The Art of Nourishing a Child’s Mind (Part 2)
The Art of Nourishing a Child’s Mind (Part 2)
Written By Lynn Bowman Tabb   |   07.09.22
Reading Time: 4 minutes

“For the mind is capable of dealing with only one kind of food;
it lives, grows and is nourished upon ideas only”
~Charlotte Mason~

In Part I, it was established that as Christians, our starting point for an educational system or approach must be rooted in our Christian worldview. Charlotte Mason’s philosophy of education, securely rooted in such, is built upon the foundation of  “children are born persons.’ This individual personhood of each *child means we approach the child first and foremost from a place of respect for who he is–who God has created him as his own person to be.

Then we approach the education of this child with the understanding that his mind is the instrument of his education and that his education does not produce his mind. In other words, rather than being a container to be filled, the child’s mind, the educational instrument, needs nourishment!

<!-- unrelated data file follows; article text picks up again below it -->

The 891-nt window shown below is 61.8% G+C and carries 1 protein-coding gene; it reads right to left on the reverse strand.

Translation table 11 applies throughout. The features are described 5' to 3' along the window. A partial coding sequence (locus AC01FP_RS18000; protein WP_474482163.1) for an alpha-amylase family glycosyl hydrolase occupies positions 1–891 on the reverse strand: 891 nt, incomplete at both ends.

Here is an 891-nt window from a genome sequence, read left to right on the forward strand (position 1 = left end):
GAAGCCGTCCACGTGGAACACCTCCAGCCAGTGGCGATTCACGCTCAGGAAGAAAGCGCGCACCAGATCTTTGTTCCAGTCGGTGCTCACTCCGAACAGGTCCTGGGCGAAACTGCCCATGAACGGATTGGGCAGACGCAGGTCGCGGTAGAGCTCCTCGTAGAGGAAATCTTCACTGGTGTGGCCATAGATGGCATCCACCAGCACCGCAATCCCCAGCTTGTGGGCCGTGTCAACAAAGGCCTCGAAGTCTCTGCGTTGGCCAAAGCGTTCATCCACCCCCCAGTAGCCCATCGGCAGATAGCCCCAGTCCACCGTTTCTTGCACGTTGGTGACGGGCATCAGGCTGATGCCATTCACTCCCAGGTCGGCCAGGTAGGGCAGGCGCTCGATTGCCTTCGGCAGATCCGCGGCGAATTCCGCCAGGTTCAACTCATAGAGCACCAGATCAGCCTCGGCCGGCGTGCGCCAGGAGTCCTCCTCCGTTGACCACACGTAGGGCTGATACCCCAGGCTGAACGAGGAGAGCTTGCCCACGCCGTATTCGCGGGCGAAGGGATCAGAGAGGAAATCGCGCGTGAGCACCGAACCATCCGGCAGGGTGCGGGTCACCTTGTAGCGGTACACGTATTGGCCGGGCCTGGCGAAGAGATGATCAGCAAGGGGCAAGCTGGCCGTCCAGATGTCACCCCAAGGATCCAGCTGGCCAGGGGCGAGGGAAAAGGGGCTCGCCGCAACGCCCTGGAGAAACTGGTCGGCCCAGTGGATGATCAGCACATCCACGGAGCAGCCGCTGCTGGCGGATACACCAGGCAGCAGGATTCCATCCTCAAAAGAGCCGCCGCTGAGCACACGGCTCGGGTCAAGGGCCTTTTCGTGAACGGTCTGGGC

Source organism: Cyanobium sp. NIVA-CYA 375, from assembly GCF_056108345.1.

What is the nourishment needed for the mind then? According to Miss Mason, it is ideas, “For the mind is capable of dealing with only one kind of food; it lives, grows and is nourished upon ideas only” and THAT is where we, the educators can be of most use. We can create an environment where ideas are served up daily as the “brain food” necessary for a child’s education.

To best assess what is worthy to be the ideas of brain food in a child’s education, it is helpful to examine what is NOT worthy. A word clearly connected with Mason’s “gentle art of learning” is the word “Twaddle.” In essence, twaddle is ‘that which is dumbed down so children may understand it.’ It is centered on the idea of making it accessible to children, bringing it to their level. It might best be assessed by evaluating whether it is something WE enjoy! If it feels boring and dumb to us, it is likely twaddle. In Mason’s own words: